A careful analysis of plaintiff's allegations, assuming that they are true for purposes of argument only, reveals that he was allegedly denied work and opportunities for advancement because he refused to undertake certain assignments, not because he was black. However, he was requested to undertake those assignments because he was black.
I. SUMMARY JUDGMENT
Plaintiff's petition alleges that the Phelps firm "is an employer within the meaning of former LSA-R.S. 23:1006 and LSA-R.S. 51:2231, et. seq."
Plaintiff also claims damages for the intentional infliction of severe emotional distress. As a matter of law none of the facts attested to by the plaintiff rise to the level of outrageous conduct necessary to recover for a claim for the intentional infliction of severe emotional distress. Cf. White v. Monsanto, 585 So.2d 1205, 1209 (La.1991); Hammond v. Medical Arts Group, Inc., 574 So.2d 521, 525 (La.App. 3 Cir.1991).
Plaintiff also claims damages because his reputation as an attorney "has been irreparably damaged and, consequently, plaintiff's earning capacity has been reduced." The burden of proof on this issue would be on the plaintiff at the trial on the merits. There is an absence of factual support for this element of the plaintiff's case. Therefore, we find that plaintiff has failed to sustain his summary judgment burden on this issue. LSA-C.C.P. art. 966C(2).
In his deposition of April 24, 1997, the plaintiff testified that when told by Cheatwood, Harry Rosenberg and Brent Barriere
At this time plaintiff acknowledges that he was constructively discharged. It is from that date at the latest that prescription on his asserted causes of action began to run. We recognize that in an employment situation where the conditions that lead to such claims as intentional infliction of emotional distress may be cumulative, the first instance of oppressive treatment may not trigger prescription. The employee may harbor hopes that conditions will improve. But in this case there is a defining moment on January 20, 1995 when even the plaintiff recognized that it was all over, so to speak. Although plaintiff did not actually leave until two months later, plaintiff's own testimony leaves no doubt that he treated the meeting of January 20, 1995 as tantamount to notification of discharge. Cf. Winbush v. Normal Life of Louisiana, Inc., 599 So.2d 489, 491 (La.App. 3 Cir.1992), in which the court stated that "the prescriptive period commences to run from the date of notification of the discharge, rather than the date of discharge." As all of the claims he asserted were delictual in nature
The third circuit refused to follow Winbush in Harris v. Home Sav. and Loan Ass'n, 95-223 (La.App. 3 Cir. 7/27/95); 663 So.2d 92. In Harris the plaintiff brought a claim for age discrimination. He was told that when a replacement could be found he would be replaced. That did not occur until over a year later, at which time he was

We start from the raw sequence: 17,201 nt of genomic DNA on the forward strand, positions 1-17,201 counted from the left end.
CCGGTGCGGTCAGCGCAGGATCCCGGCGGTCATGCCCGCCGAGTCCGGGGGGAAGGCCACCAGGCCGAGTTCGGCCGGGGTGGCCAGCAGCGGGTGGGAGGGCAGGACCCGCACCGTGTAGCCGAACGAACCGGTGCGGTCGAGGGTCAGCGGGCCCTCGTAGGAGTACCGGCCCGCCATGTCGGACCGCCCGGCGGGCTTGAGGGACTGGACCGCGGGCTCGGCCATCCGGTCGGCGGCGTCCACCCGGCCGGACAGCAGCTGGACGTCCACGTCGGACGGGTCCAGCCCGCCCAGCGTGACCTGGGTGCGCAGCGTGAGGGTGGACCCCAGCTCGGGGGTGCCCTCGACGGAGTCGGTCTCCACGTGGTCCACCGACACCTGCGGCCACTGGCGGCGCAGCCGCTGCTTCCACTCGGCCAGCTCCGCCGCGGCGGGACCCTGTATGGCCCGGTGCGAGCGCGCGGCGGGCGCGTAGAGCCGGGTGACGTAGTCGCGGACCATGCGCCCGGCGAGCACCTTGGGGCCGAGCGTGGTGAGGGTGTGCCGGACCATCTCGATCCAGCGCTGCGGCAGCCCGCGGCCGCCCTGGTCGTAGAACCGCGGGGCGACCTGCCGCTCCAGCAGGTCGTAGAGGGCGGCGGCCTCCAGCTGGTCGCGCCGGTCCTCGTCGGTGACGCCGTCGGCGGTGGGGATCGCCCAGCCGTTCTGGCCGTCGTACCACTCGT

We agree with the result in Harris. However, we do not agree with Harris `criticism of Winbush and Williams because those two cases are factually distinguishable from Harris. The Harris court seemed to feel the need to explain away what it erroneously perceived to be inconsistencies between its decisions and the decisions in Winbush and Williams, but the factual differences in Winbush and Williams on the one hand and Harris on the other mean that there is no inconsistency of result. There were notices of definite terminations in Winbush and Williams, but not such definite notice in Harris. Therefore, we find the Harris criticism of Winbush and Williams based on Harris ` misperception of non-existent inconsistencies to be without foundation.
Likewise, we do not agree with language in Brunett v. Dept. of Wildlife & Fisheries, 96-0535, 96-0536 (La.App. 1 Cir. 12/20/96); 685 So.2d 618, finding that the plaintiff's cause of action for age discrimination commenced not on the date of the notice of his layoff (November 14, 1988), but on actual layoff date of January 2, 1989. Brunett relied on the faulty reasoning in Harris in reaching this result. Moreover, the Brunett court also noted that the plaintiff became "absolutely convinced" that he had been discriminated against only on the date of his actual termination. In the instant case the plaintiff was convinced long before his "constructive discharge" that he was the victim of discrimination.
Additionally, in the instant case we are dealing with a claim of constructive discharge which is subjective in nature. In constructive discharge situations, the employee's employment is not actually terminated by the employer. An employee is constructively discharged when the employer discrimination creates working conditions that are so intolerable that the employee feels compelled to resign. Therefore, being subjective in nature because it is based on the plaintiff's perception of what is intolerable, constructive discharge occurs when the plaintiff deems it to have occurred. In the instant case that would be January 20, 1995. Plaintiff's testimony is unequivocal that on that date he considered himself constructively discharged and he was, in the words of Brunett, "absolutely convinced" of the discriminatory basis of that discharge. Based on the facts of the instant case, there is nothing in Harris or Brunett that would persuade us not to apply Winbush and Williams. Accordingly, we find that the effective date of plaintiff's notice of constructive discharge was January 20, 1995, and that prescription should be calculated from that date. The filing of this suit by the plaintiff in March of 1996 came too late.
For the foregoing reasons the judgment below is affirmed in its entirety.